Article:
Under Saddam’s regime, electricity was provided for four hours  and then interrupted for two hours. However, after the fall of the regime, electricity was provided for two hours and interrupted for four, then interrupted for six hours, then for eight hours, then for twelve, and sometimes days. In a climate where summer lasts for nine months with a temperature of more than 100 Fahrenheit, electricity is not a luxurious commodity. The question raised by many Iraqis was, how could Saddam’s regime, which lacked the technology possessed by the United States, restore services in two months after the first Gulf War, while the United States with all its technology could not? The answer for many Iraqi people was and still is that the Coalition Forces are the occupiers and they do not care. Many Iraqi people started to believe that the Coalition Forces are making their life worse in the name of establishing democracy. Thus, they swiftly lost their faith in the idea that the Coalition Forces were liberators and began to perceive them as occupiers. It follows that since they are the occupiers, then they need to be opposed and fought.
Different insurgency groups including the former Ba’ath members utilized the argument of lacking services to recruit civilians. By reflecting on their capability of restoring services, the Ba’athists portrayed themselves as nationalists who worked in the country, rather than the vehicle of an oppressive regime. Many civilians believed them and still do. Thus, as services continued to deteriorate, opposition to the liberators and the change they brought grew stronger, and it took a violent form.
Beyond internal insurgency groups such as the Ba’ath regime, foreign insurgency groups such as Al-Qaeda in Iraq also recruited among populations that lacked services. Al-Qaeda portrayed lacking services as a direct assault towards the true Muslim community by a U.S.-backed government. For example, 60% of the population of Anbar Province, the biggest Sunni province, still lacks access to safe drinking water. Additionally, Sunni communities viewed failing to provide services by a Shiite dominated government as a direct assault.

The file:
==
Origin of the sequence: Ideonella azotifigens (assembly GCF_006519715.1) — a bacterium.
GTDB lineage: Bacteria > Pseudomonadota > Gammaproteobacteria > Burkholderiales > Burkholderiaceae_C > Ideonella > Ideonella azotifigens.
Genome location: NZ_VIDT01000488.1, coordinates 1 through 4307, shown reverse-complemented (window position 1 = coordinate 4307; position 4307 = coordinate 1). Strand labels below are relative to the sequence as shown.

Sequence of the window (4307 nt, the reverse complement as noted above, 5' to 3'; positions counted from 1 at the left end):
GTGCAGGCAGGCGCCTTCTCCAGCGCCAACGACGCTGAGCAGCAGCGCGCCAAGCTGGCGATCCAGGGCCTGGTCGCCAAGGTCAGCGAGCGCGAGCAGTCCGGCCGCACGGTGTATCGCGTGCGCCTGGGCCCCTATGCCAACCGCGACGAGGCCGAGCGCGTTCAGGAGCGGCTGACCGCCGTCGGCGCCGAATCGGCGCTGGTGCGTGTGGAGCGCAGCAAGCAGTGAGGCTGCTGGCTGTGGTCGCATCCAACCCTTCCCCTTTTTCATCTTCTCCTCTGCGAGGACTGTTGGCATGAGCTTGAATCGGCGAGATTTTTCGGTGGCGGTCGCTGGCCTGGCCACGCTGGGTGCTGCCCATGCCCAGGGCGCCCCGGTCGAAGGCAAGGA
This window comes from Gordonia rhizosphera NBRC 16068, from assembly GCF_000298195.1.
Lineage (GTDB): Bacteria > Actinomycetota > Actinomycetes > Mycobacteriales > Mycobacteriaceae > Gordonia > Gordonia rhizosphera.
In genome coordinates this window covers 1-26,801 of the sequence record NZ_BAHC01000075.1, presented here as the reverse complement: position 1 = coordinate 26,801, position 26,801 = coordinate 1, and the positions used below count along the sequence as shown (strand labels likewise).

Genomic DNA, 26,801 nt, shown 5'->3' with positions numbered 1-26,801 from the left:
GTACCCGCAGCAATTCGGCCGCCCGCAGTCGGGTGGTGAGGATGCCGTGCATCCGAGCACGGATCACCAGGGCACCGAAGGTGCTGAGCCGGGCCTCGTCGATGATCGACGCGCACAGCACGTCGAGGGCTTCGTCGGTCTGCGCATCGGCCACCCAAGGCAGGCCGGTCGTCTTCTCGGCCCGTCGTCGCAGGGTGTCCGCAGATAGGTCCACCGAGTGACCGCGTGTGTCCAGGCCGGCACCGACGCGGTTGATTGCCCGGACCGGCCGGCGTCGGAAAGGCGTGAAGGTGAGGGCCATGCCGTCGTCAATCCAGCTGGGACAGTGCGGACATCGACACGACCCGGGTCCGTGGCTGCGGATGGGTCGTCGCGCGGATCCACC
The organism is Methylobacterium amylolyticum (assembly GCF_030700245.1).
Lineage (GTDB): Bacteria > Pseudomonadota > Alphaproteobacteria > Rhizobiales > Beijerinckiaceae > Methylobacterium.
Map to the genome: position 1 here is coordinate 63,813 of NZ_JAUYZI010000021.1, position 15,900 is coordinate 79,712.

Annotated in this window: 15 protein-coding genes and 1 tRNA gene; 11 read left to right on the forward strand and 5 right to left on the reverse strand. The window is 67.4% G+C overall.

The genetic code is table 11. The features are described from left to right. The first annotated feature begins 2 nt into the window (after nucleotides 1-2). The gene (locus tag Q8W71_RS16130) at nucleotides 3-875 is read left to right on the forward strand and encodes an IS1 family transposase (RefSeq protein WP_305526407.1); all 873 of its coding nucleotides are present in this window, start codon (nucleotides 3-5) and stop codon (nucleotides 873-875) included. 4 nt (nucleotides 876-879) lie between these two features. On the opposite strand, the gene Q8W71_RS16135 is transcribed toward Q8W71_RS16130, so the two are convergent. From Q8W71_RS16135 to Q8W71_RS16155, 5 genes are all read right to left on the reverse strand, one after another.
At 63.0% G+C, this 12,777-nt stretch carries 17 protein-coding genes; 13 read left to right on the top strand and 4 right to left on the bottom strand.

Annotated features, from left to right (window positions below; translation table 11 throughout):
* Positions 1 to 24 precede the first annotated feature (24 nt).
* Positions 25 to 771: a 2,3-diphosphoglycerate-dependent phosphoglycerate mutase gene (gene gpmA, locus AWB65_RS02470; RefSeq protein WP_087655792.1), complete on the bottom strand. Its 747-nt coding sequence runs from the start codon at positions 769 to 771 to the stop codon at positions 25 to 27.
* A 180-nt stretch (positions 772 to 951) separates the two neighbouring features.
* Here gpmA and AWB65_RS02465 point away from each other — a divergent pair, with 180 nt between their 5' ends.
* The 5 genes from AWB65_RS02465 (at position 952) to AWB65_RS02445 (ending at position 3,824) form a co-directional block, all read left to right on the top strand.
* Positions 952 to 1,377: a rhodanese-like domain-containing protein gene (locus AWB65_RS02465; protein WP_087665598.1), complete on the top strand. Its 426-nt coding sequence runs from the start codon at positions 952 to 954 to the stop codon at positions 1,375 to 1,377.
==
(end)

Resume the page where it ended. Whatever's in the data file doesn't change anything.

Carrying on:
While it is difficult to imagine a Shiite insurgency against a Shiite dominated government, Iraq witnessed as early as June 2003 a Shiite insurgency led by Moqtada Al Sadr. Sadr City the stronghold of Moqtada Al Sadr lacks all services including access to safe drinking water, electricity, and sanitation services. Sadr portrayed the U.S. backed Shiite central government as discriminatory government against Shiite peasants in Sadr City, which was equivalent to Saddam’s position towards Sadr City. (Saddam’s regime purposefully deprived Sadr City from services). As such, citizens were told this government should be opposed, as should those who backed it. The lack of service has become a hefty recruiting tactic and brought the different insurgency fractions together to fight the U.S. Coalition Forces, who came to be viewed as the occupiers.
 All the Americans and Iraqis I met or worked with were trying to help and wanted to provide services. However, there were some serious policy implications regarding how to provide these services. For example, here in the U.S., people receive their water bills in the mail in a timely manner. In Iraq there is not a reliable mailing system. Thus, an employee from the water services would come read the meter and then would leave the bill. These employees were afraid to do their job, because of security issues. Thus, the service agency lacked resources. All the network including water, electricity, and sewage were outdated. I collected these policy concerns and developed a course about how best to address them titled: “Environmental Challenges in Post-Conflict Countries”.
 In March of 2010, I attended a seminar at the United States Institute of Peace, and I asked participants to close their eyes and imagine themselves in a conflicting zone where a cease fire had just been announced. What option of these three would they would need the most? A- Water, B- Democracy, C- Government. All participants (50 or more) chose water. Then, I asked to imagine themselves sitting in a donor conference after the announcement of a cease fire. Which option would they go for? Some said democracy, and some said government.
 I was living in Baghdad back then. However, I knew that the rest of the provinces received less electricity than Baghdad. For example, in Basra, electricity was provided for two hours and interrupted for four hours. Lack of electricity resulted in increasing the demand for housing in Baghdad. Many Iraqis tried to sell their houses and relocate to Baghdad. However, the regime did not allow it. For more updated information on the implications of providing electricity to Basra, please review Story #9.